• Prompt: Write About Your First Job

    Posted Posted by David Duhr in ABCs of Writing     Comments 44 comments

    Discussion questions: Has your work life ever colored your fiction? If so, in what way(s)? Have you ever written nonfiction about your work? I’d also like to learn about your first job and what it taught you.


    The other day I was searching for some writing prompts and came across this one:

    “Write about your first job and what it taught you.”

    It didn’t say, “Write a novel about your first job and what it taught you,” but that’s what I’m doing.

    I’ll resist writing anything obvious about how large a role our jobs, our careers, play in our lives. Because duh. But what about those early jobs, the kid stuff we did to earn a few extra bucks for baseball cards and milkshakes during such a formative period of our lives?


    When I was sixteen I worked a summer job in a factory and then in the fall began working at a Hardee’s, where I lasted nearly an entire year, whereupon I returned to the factory. Both of these jobs had a heavy influence on the adult I would become, and I think about them both all the time.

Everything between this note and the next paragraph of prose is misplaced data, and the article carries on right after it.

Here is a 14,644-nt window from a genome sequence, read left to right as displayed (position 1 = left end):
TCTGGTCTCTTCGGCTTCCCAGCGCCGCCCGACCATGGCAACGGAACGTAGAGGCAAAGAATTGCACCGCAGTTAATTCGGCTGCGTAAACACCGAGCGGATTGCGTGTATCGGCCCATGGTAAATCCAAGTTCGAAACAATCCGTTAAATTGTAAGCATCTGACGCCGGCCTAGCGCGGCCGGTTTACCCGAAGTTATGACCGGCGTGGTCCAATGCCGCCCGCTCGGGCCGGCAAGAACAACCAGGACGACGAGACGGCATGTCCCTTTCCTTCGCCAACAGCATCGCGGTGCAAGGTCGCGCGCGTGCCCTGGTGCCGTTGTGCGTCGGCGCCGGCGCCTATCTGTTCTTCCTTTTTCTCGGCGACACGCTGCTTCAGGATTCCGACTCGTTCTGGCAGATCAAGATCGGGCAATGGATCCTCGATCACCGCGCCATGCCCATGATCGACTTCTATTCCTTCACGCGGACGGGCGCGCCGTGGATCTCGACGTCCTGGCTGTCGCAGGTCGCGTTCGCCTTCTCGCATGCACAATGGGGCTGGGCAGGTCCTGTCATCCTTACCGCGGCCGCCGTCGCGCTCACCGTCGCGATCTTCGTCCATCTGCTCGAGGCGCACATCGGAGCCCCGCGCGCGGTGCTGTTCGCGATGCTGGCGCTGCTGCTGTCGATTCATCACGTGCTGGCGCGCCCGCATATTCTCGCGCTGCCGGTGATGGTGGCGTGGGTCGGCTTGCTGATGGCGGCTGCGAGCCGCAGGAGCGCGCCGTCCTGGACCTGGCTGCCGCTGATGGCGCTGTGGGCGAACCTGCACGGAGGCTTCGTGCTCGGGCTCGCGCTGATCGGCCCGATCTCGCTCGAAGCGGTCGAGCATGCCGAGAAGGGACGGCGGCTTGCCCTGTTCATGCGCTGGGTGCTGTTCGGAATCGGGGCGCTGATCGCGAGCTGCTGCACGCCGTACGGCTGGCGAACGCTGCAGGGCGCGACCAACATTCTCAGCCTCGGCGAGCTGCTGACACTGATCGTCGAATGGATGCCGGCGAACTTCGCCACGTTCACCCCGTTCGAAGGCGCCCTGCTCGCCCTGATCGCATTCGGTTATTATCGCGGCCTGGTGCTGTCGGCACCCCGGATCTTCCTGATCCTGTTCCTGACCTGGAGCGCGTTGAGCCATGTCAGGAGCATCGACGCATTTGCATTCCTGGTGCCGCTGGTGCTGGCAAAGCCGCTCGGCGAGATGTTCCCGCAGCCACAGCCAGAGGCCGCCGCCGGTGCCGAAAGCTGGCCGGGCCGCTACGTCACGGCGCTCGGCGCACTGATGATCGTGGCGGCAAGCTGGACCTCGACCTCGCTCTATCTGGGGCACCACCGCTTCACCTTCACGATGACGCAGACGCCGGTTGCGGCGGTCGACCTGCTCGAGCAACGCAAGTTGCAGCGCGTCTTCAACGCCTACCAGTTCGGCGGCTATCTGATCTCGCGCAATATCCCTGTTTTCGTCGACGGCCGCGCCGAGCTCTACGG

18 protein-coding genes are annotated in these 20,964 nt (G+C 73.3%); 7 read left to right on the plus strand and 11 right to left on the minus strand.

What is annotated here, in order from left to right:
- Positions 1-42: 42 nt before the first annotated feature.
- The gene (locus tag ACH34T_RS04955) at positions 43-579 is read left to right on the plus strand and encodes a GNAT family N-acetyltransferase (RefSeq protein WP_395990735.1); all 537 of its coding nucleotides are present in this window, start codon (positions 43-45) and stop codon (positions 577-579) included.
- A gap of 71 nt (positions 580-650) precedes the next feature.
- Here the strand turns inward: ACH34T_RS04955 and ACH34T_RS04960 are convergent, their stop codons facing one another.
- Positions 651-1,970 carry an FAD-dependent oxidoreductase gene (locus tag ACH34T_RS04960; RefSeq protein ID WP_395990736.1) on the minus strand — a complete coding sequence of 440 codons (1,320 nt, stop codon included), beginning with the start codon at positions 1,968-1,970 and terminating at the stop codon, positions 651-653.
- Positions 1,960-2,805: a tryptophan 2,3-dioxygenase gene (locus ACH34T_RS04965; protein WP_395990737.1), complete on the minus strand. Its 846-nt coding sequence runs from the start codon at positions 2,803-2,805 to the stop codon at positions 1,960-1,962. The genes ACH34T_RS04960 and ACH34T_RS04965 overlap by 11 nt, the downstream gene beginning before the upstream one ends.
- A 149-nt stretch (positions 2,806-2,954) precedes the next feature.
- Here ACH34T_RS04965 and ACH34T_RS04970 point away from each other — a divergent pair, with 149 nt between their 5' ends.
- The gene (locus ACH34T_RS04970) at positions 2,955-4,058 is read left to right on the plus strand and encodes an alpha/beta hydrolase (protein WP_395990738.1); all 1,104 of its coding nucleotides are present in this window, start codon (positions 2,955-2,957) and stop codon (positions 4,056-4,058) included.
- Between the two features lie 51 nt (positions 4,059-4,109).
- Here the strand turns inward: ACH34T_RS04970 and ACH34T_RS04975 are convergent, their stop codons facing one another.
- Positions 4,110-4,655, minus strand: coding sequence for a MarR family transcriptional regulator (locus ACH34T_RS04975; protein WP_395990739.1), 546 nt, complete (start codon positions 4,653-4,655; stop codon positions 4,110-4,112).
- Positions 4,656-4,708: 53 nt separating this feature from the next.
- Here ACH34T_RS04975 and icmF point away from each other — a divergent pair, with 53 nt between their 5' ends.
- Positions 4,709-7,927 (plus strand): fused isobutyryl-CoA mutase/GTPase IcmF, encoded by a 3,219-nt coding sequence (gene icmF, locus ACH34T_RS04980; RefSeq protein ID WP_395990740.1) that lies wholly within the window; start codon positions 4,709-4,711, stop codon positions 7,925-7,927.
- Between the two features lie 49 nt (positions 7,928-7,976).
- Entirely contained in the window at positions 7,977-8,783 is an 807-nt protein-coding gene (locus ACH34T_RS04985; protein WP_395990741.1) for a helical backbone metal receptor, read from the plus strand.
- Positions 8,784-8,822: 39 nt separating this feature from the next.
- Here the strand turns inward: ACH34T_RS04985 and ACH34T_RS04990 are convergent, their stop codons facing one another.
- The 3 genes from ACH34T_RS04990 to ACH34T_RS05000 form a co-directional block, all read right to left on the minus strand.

In fact, they’ve both stuck with me to the point where the two main characters in my novel work similar jobs (they both work in the factory, and one of them also flips burgers) in a town where the plant is its backbone.


    I’m curious about you and your early work, so I’m going to throw out the same prompt:

    Write about your first job and what it taught you.

    You don’t necessarily have to write a novel, but if it happens, hey, you’re welcome.

    But what I also want to know is this: Has your work life ever colored your fiction? And if so, in what way(s)? Have you ever written nonfiction about your work?


    WriteByNight co-founder David Duhr is fiction editor at the Texas Observer and co-host of the Yak Babies podcast, and has written about books for the Dallas Morning News, Electric Literature, Publishing Perspectives, and others.